The First Reason God Wills Our Work
The Difference Between Humans and Animals in Work
Why does God will that we work? What makes the difference between us an animals when it comes to work?
John Piper explains the first reason God wills our work…
God wills work because when we work in reliance on his power and according to his pattern of excellence, his glory is made known and our joy is increased. In Genesis 1:27, 28, it says, “So God created man in his own image, in the image of God he created him; male and female he created them. And God blessed them, and God said to them, ‘Be fruitful and multiply, and fill the earth and subdue it; and have dominion over the fish of the sea and over the birds of the air and over every living thing that moves upon the earth.’” Since our being created in God’s image leads directly to our privilege and duty to subdue the earth, I take it that human vocation involves exercising a subordinate lordship over creation by which we shape and control it for good purposes. God takes man on as his deputy and endows him with God-like rights and capacities to subdue the world — to use it and shape it for good purposes. So if you go all the way back, before the fall of man into sin, there are no negative connotations about work. According to Genesis 2:2, God himself rested from his work of creation. And the capstone of that work was a creature in his own image to carry on the work of ruling and using creation. At the heart of the meaning of work is creativity. If you are God, your work is to create out of nothing. If you are human, your work is to take what God has made and shape it and use it for good purposes.
But here is where the beaver comes in. A beaver subdues his surroundings and shapes a dam for a good purpose — a house. He no doubt enjoys his work; and even the diligence and skill of the beaver reflect the glory of God’s wisdom.
All things bright and beautiful,
All creatures great and small,
All things wise and wonderful,
The Lord God made them all.
And is glorified in them all. So what is the difference between a human being at work and a beaver at work? Or for that matter, a bee, or a hummingbird? They work hard; they subdue their surroundings and shape them into beautiful structures that serve good purposes. The difference is that humans are morally self-conscious and make choices about their work on the basis of motives which may or may not honor God.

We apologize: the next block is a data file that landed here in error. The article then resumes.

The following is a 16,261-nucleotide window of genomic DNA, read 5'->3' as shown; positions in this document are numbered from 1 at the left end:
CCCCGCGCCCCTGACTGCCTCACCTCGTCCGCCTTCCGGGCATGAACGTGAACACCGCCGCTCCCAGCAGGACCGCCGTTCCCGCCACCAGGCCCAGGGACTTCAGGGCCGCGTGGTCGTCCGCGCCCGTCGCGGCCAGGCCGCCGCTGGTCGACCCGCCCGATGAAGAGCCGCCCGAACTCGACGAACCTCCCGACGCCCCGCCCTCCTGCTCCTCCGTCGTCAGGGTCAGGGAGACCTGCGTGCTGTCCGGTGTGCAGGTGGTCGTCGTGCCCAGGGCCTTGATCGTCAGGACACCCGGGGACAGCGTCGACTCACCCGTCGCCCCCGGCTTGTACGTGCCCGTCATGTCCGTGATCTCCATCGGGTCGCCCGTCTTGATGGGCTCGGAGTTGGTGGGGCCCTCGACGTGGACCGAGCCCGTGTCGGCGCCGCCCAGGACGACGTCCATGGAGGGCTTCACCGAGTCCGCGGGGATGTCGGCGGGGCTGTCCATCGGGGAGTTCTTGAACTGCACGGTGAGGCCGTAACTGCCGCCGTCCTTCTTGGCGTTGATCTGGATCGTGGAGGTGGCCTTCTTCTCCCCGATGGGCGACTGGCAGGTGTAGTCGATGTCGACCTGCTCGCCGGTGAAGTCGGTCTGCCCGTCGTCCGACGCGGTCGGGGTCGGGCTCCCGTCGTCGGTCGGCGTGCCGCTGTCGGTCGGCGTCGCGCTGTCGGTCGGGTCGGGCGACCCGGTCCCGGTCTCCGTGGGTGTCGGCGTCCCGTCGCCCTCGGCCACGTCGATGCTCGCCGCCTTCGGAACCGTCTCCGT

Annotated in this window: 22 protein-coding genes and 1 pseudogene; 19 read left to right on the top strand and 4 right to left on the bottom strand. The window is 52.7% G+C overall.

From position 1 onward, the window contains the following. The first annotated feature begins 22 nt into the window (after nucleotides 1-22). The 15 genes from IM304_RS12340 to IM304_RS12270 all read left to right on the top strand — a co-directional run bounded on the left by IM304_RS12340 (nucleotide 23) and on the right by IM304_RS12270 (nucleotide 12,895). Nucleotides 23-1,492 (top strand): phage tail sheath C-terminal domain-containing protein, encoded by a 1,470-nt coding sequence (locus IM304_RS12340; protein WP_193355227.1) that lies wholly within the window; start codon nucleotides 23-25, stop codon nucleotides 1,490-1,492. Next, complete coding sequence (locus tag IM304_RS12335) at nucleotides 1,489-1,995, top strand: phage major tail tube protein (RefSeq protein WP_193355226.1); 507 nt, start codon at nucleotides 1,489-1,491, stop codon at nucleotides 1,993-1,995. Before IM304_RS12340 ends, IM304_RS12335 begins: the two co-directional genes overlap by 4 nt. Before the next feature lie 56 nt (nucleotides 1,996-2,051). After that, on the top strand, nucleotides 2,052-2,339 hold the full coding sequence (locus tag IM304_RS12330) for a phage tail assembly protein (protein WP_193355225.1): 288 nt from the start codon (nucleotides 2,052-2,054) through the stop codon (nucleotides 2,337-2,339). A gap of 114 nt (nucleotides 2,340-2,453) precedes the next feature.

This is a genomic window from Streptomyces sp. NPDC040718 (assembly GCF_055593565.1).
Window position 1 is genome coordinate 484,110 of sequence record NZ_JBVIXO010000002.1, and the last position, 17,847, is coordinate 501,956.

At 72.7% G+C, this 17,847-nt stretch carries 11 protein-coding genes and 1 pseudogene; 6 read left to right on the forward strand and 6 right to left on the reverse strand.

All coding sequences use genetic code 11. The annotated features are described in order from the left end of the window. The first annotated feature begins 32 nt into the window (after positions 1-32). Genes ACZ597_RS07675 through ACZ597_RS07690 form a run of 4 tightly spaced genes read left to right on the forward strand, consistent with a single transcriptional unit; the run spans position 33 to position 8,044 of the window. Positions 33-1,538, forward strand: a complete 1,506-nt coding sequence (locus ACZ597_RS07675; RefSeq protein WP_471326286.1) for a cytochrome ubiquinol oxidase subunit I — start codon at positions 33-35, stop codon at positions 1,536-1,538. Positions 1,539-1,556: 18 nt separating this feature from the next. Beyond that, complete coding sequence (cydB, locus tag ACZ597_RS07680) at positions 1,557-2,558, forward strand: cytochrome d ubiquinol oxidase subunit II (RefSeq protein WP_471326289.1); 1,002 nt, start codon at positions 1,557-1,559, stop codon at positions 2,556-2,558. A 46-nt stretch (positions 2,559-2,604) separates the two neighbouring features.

No beaver or bee or hummingbird consciously relies on God. No beaver ponders the divine pattern of order and beauty and makes a moral choice to pursue excellence because God is excellent. No beaver reflects on the purpose of his existence and consciously chooses to glorify his Maker by relying on him. But humans have all these potentials because we are created in God’s image. When God commissions us to subdue the earth — to shape it and use it — he doesn’t mean, do it like a beaver. He means, do it like a human, a morally self-conscious person who is responsible to choose his proper destiny. When he sends us forth to work in his image, to be sure, our ditches are to be dug straight, our pipefittings are not to leak, our cabinet corners should be flush, our surgical incisions should be clean, our typing sharp and accurate, our meals nutritious and attractive, because God is a God of order and beauty and competence. But cats are clean, and ants are industrious, and spiders produce orderly and beautiful works. Therefore, the essence of our work as humans must be that it is done in conscious reliance on God’s power, as a conscious quest of God’s pattern of excellence, and in deliberate pursuit of God’s glory.
When you work like this — no matter what your vocation is — you can have a sweet sense of peace at the end of the day. I don’t think God has created us to be idle. Therefore, those who abandon creative productivity lose the joy of purposeful work. Ecclesiastes 5:12 says, “Sweet is the sleep of a laborer, whether he eats little or much, but the surfeit of the rich will not let him sleep.” People who spend their lives mainly in idleness or frivolous leisure are rarely as happy as those who work. Most of the retired people at Bethlehem know this, and so have sought creative, useful, God-honoring ways to stay active and productive in God’s kingdom. And we should help each other in this, and with the whole problem of unemployment. It is not first an economic problem. It is first a theological problem. Human beings are created in the image of God and are endowed with traits of their creator that fit them for creative, useful, joyful work. Therefore, extensive idleness (when you have the ability to work) brings down the oppression of guilt and futility.
So the first reason God wills work is that when we work in reliance on his power and according to his pattern of excellence, his glory is made known and our joy is increased.1
John Piper, The John Piper Sermon Manuscript Library, Accordance electronic ed. (Minneapolis: Desiring God, 2008), paragraph 8352.